Trace Interview Workshop at #SMSociety15

This morning Devin Gaffney and I ran a workshop on trace interviews at the Social Media and Society Conference. Trace interviews involve collecting and visualizing trace data (in this case, social media data, like tweets or likes). The researcher brings visualizations into the interview setting and invites the interviewee to help interpret the data. Since the interviewee is the person who left the trace data in the first place, their insight is valuable for understanding the context of communication, the validity of data and the meaning behind traceable online interactions.

Heather Ford and I describe the strengths and weaknesses of this approach in our International Journal of Communication article.

You can also check out the slides we used for this workshop. I will add a full bibliography shortly.

This is a mixed-methods approach in development. We would love to hear your feedback, suggestions, questions and concerns. We’d also love to hear about other research using similar techniques. Feel free to comment below, tweet or email.

Here is a simple network graph which visualizes the relationships among some of our workshop attendees. Each node (circle) is an attendee. The edges (lines) represent times one attendee has mentioned the other.

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Confession time: I forgot about email!

In my research I am trying to understand the political communication patterns of digitally enabled citizens. I sampled from the #CDNpoli Twitter network but my interest goes beyond Twitter. I have gone to great lengths to include a wide range of social media and non-digital channels of communication in my list of tools I always ask about. What I didn’t include was email.

Of course email consistently came up in interviews and once I realized my mistake I added it into the list of things I wanted to hear about. To be fair, I also hadn’t included Vine but I think it is safe to say, given usage rates, that one is a bit more understandable.

Now, forgetting about email could be written off as a silly error of a young researcher, but I like to think I am pretty rigorous when it comes to methods. I looked at multiple nationally representative surveys, I did a deep dive into the literature, I sought out advice from many experienced researchers — yet I still did not realize the channel was missing until I got into the field.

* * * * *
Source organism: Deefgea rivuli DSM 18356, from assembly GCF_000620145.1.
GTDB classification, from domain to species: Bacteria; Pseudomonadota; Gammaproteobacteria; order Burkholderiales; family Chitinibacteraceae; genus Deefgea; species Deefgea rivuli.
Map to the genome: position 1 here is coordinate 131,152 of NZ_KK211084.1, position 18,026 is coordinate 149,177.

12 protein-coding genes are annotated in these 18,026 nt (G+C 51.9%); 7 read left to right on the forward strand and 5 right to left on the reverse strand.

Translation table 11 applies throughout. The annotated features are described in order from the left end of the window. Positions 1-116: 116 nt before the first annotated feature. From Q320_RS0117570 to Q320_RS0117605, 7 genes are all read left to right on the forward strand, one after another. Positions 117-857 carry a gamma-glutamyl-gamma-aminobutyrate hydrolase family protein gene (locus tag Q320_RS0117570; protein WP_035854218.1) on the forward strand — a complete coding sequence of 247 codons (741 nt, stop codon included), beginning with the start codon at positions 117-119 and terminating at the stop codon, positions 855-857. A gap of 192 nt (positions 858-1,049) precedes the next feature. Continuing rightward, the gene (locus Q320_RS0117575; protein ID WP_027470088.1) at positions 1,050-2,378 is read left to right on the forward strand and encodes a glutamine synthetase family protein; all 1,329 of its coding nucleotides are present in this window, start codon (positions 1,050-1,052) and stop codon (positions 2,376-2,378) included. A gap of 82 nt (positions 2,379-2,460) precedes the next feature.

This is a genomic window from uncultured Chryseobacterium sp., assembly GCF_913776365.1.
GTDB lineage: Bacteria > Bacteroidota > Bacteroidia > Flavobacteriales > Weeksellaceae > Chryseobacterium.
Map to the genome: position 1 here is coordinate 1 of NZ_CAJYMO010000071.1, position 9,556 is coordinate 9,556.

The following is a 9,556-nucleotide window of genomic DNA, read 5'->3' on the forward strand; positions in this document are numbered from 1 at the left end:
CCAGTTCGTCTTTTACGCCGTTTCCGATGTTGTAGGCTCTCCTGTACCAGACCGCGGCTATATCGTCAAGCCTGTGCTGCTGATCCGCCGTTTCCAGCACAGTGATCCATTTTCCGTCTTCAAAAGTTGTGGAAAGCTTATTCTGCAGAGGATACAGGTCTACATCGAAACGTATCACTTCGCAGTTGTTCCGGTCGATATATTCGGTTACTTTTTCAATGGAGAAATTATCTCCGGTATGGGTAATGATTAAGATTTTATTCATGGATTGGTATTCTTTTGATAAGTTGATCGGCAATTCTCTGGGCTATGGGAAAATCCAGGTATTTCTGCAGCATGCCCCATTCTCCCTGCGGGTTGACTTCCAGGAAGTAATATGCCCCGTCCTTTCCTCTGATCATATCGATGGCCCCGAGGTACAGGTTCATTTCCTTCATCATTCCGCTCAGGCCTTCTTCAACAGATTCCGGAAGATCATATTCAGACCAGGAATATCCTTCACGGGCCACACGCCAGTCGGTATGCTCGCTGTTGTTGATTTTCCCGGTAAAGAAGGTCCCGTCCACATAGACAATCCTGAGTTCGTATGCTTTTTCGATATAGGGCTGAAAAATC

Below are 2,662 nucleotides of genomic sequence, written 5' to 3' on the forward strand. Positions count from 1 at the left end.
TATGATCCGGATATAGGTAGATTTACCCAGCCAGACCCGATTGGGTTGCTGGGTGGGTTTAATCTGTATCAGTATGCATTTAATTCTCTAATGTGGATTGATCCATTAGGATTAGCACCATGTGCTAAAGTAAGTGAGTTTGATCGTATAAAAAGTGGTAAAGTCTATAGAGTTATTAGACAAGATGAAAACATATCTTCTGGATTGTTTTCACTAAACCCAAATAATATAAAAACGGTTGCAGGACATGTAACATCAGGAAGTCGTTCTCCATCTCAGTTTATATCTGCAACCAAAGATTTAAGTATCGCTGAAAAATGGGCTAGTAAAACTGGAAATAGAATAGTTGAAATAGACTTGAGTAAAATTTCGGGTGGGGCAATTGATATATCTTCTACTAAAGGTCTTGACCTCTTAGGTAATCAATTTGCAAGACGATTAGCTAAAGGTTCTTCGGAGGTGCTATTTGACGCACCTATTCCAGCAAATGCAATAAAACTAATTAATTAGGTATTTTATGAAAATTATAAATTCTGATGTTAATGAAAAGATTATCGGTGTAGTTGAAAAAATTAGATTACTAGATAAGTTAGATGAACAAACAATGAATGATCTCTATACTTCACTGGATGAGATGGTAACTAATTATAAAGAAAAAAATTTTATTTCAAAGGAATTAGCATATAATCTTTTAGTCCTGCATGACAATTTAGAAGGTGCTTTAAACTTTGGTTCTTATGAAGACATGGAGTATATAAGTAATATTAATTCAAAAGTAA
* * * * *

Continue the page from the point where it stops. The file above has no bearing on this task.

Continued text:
I think the problem is that I bought into the idea of “new” and “old” forms of communication. Of course, we don’t use those words anymore. “New” is taboo, the cool term is “social.” But the result is the same, we categorize types of communication tools/channels in specific ways so a given term broadly includes a certain range of tools. These categories are useful because they allow us to reduce complexity and to compare across types.

But there are a few issues. “Social,” is a pretty limited subset of digital communication technologies, and for most, email is not one of those. Further, email isn’t all that new anymore. From my small sample alone, multiple interviewees got their first email accounts in the 1980’s, over a quarter of a century ago!

Unfortunately email is without a home in the most common dichotomous (two options, this or that) categorization schemes. Email is not an “old” channel of communication either. “Old” is reserved for paint on slabs of rock and fireside stories, right? Ok, ok, maybe the printing press, radio, television and telephone count too.

Clearly I’ve only glossed over these categorizations and there are a lot of factors (like acts the technology affords its users, or integration of technology into domestic life) that I’ve not discussed. Maybe I did just make a silly grad student mistake, but for me there is an important lesson here: categorization is a moving target and when we compare the newest to the “old” we risk forgetting about the middle ground. That middle ground, in the case of email, just so happens to be a potentially important site of communication, an indicator of technology adoption, and/or an intervening variable in other communicative processes.

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A note on mistakes.

I was told recently that, particularly as a grad student, having a blog like this is “brave.” I am opening up my process to you all. You get to judge me based on my incomplete projects. Perhaps more pointedly, employers get to judge me on incomplete thoughts and ideas which is a risk. That said, I think the benefit to me, my study participants and potentially (read: hopefully one day) others outweighs the risks.

I think working out my ideas in a non-journal article or thesis chapter format makes my ideas clearer and arguments stronger.

I think writing for a non-academic audience makes my work more accessible to my participants and the broader population I am interested in which has positive implications for both informed consent and ensuring validity.

I think opening up the black box of the academic process can be valuable for academics, particular us newbies, trying to sort out the next steps and for potential employers looking for people who’s workflow fits with the values of their institution.